- Resilience: Deepened the practices and tools that help patients recover from trauma, navigate challenges, and rebuild connections in a time of pandemic upheaval and a nationwide mental health crisis.
- Addiction Treatment: Increased access to lifesaving medications and treatment for patients with opioid use disorder.
- Virtual Care: Shrunk the digital divide, while protecting and expanding the telehealth gains that we made during the pandemic.
- Behavioral Health: Took our first steps towards working with partners to recognize and treat substance use and mental health disorders with an equity-centered approach.
- Changemaker Community: Accelerated the pace of innovation to improve health equity through rapid experimentation, human-centered design approaches, and community building.
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ResilienceNow more than ever, supporting providers to help patients (and themselves) recover from trauma and devastating loss, navigate tough challenges, and rebuild connections is integral to our resilience work. Health care workers continue to struggle through the pandemic, experiencing exhaustion, dwindling resources, and natural disasters. The mental health of many Americans is in tatters. More than 140,000 children lost their parents and caregivers to COVID-19. Many adults have lost their jobs, homes, and health care, while hate crimes are on the rise. Since starting this work, we’ve trained clinics and health centers representing hundreds of thousands of patients in trauma- and resilience-informed care, which emphasizes the importance of understanding a patient’s life experiences and developing a trusting relationship in order to deliver effective care and improve long-term outcomes. It can also help prevent physician burnout and staff turnover. [caption id="attachment_29479" align="aligncenter" width="700"] To understand the needs of community members — and to gain their trust and respect — the Live Oak Youth Partnership meets them where they are: schools, local parks, neighborhood clubs, community organizations and the like.[/caption] In one Sonoma County clinic, a provider attributed this CCI training to his clinic’s ability to confront the unthinkable, telling us, “We had a major flood — a historic flood, and our clinic was almost underwater. We also had the fires, something that deeply impacted not only our patients but our staff. We had a heavy year of personal loss — people who passed away, people who lost their homes.” But because of the clinic’s work on trauma- and resilience-informed practices, he said, people at the clinic were able to support each other and their patients through these climate change disasters. In 2022, our partners expanded their work to many patients and communities still raw from the turmoil of this pandemic era. In one CCI program supporting San Francisco Bay Area safety net clinics, our participants practiced a strength and dignity-based approach to family health care focused on healing and an anti-racist approach to caring for children. Preventing relationship violence was the focus of another one of CCI’s programs in California. Created in response to the pandemic-related rise in domestic violence — a problem that already affected more than 30 million kids and teens across the country — the program’s the multi-sector partnerships worked with teens across the state to help them avoid dating violence and create healthy, loving relationships. This included creating zines and other media that model healthy relationships for pre-teen boys, videos and messaging to prevent teen dating violence, and incorporating Native culture to instill pride and confidence to help ward off intimate partner violence. [caption id="attachment_29465" align="aligncenter" width="700"] The McKinleyville Healthy Relationships Coalition incorporated activities that foster cultural, social, and emotional connection to encourage youth to make healthy relationship choices.[/caption] Timiza Wash, the director of equity and transformational change at WEAVE, a member of the Healthy Black Families Collaborative, told CCI:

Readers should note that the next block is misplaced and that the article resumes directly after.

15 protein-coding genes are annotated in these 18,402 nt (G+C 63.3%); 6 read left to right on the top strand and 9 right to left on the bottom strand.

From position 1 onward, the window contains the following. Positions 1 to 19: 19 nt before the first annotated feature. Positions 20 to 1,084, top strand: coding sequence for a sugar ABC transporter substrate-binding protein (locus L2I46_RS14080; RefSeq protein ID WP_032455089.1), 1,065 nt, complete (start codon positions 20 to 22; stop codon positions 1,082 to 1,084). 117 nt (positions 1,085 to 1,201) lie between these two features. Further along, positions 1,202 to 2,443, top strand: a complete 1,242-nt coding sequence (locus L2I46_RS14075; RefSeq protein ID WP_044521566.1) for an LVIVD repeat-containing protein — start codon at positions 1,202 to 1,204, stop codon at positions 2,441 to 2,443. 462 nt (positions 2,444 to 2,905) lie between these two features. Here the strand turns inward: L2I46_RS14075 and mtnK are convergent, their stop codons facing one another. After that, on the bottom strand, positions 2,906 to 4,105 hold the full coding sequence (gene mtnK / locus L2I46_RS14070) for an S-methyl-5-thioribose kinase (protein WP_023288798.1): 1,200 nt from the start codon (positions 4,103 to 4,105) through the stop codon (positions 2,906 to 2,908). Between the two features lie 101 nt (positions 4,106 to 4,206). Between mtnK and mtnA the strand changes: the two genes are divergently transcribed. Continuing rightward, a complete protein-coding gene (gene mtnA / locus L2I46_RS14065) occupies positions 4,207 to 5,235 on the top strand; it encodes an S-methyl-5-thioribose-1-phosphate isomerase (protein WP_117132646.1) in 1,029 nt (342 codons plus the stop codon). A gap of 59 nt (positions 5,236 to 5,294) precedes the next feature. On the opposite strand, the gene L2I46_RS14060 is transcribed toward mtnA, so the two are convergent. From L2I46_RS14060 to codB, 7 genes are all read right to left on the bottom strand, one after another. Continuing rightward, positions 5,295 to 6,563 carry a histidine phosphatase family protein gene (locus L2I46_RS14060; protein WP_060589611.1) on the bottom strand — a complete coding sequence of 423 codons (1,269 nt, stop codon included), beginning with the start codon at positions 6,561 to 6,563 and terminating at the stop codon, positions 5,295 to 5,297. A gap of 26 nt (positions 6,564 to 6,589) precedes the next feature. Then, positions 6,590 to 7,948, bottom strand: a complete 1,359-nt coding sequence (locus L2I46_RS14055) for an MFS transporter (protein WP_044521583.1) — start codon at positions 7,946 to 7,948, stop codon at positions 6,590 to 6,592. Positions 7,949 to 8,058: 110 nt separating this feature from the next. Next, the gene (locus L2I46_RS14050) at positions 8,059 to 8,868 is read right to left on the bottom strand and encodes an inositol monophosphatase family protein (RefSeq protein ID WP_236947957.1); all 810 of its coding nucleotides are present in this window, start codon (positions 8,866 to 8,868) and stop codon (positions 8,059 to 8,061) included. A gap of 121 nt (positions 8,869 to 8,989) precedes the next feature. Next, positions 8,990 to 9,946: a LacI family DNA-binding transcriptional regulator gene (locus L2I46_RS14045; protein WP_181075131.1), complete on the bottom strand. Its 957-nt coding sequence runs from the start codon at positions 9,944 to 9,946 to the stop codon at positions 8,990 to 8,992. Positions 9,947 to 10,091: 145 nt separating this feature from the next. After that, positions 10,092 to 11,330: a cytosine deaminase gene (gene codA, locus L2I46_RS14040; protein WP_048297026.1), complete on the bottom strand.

“We’ve learned that we don’t have to do this work alone. We are stronger in partnership because we can depend on each other, learn from each other, collaborate, and share the load.”
Addiction TreatmentWith the overdose epidemic still looming over the country, we’ve continued to advocate treating addiction like all other chronic diseases. The key to that goal is increasing access to medications for addiction treatment (MAT), the use of lifesaving medications in combination with counseling and behavioral therapies. To date, after working in this space for six years, our addiction programs have increased the number of active MAT prescribers by 191 providers — equivalent to more than two active prescribers per participating clinic. In turn, these prescribers have changed the lives of countless patients. We’ve supported our participants in helping more than 2,199 patients receive MAT. Many participants doubled or tripled the number of patients accessing MAT for opioid use disorder. One patient who is being treated at one of our participating clinics told CCI, “I've been on the streets for years doing the same thing and just seeing so many people I know die from overdoses. This clinic welcomed me and was there to support me regardless of what happened and that made it easier for me to keep coming back if I made a mistake and get the help I want and need.” Other patients were also deeply appreciative of providers’ patience and support, with one adding, “I am grateful for the staff for not judging me.” Central to this program’s success was the creation of learning communities, which offered a structured forum to develop new capabilities, share best practices, and discuss lessons learned. The team at Adventist Health Feather River told CCI: